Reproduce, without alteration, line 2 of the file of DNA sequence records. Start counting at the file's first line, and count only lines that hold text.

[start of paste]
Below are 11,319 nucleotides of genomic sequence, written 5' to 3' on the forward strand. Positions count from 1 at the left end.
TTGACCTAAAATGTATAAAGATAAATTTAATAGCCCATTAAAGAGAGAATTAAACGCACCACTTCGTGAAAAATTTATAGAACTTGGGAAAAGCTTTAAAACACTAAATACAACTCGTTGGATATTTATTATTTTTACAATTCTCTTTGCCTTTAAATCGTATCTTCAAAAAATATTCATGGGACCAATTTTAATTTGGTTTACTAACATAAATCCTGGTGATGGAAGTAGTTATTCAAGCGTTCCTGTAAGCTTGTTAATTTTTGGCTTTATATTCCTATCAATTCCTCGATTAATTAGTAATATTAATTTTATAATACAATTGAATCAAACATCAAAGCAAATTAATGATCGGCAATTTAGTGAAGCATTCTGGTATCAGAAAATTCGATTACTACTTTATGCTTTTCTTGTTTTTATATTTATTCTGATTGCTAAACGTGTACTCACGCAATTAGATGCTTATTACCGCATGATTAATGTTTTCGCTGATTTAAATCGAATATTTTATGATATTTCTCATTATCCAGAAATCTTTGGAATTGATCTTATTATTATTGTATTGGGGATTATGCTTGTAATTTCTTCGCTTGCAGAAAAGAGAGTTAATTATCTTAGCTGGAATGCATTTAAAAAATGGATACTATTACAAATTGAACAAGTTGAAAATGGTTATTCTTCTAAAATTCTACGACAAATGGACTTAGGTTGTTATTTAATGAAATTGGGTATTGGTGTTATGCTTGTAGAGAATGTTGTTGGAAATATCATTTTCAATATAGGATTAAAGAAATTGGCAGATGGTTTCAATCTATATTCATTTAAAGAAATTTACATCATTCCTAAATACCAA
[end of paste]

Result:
TTGACCTAAAATGTATAAAGATAAATTTAATAGCCCATTAAAGAGAGAATTAAACGCACCACTTCGTGAAAAATTTATAGAACTTGGGAAAAGCTTTAAAACACTAAATACAACTCGTTGGATATTTATTATTTTTACAATTCTCTTTGCCTTTAAATCGTATCTTCAAAAAATATTCATGGGACCAATTTTAATTTGGTTTACTAACATAAATCCTGGTGATGGAAGTAGTTATTCAAGCGTTCCTGTAAGCTTGTTAATTTTTGGCTTTATATTCCTATCAATTCCTCGATTAATTAGTAATATTAATTTTATAATACAATTGAATCAAACATCAAAGCAAATTAATGATCGGCAATTTAGTGAAGCATTCTGGTATCAGAAAATTCGATTACTACTTTATGCTTTTCTTGTTTTTATATTTATTCTGATTGCTAAACGTGTACTCACGCAATTAGATGCTTATTACCGCATGATTAATGTTTTCGCTGATTTAAATCGAATATTTTATGATATTTCTCATTATCCAGAAATCTTTGGAATTGATCTTATTATTATTGTATTGGGGATTATGCTTGTAATTTCTTCGCTTGCAGAAAAGAGAGTTAATTATCTTAGCTGGAATGCATTTAAAAAATGGATACTATTACAAATTGAACAAGTTGAAAATGGTTATTCTTCTAAAATTCTACGACAAATGGACTTAGGTTGTTATTTAATGAAATTGGGTATTGGTGTTATGCTTGTAGAGAATGTTGTTGGAAATATCATTTTCAATATAGGATTAAAGAAATTGGCAGATGGTTTCAATCTATATTCATTTAAAGAAATTTACATCATTCCTAAATACCAA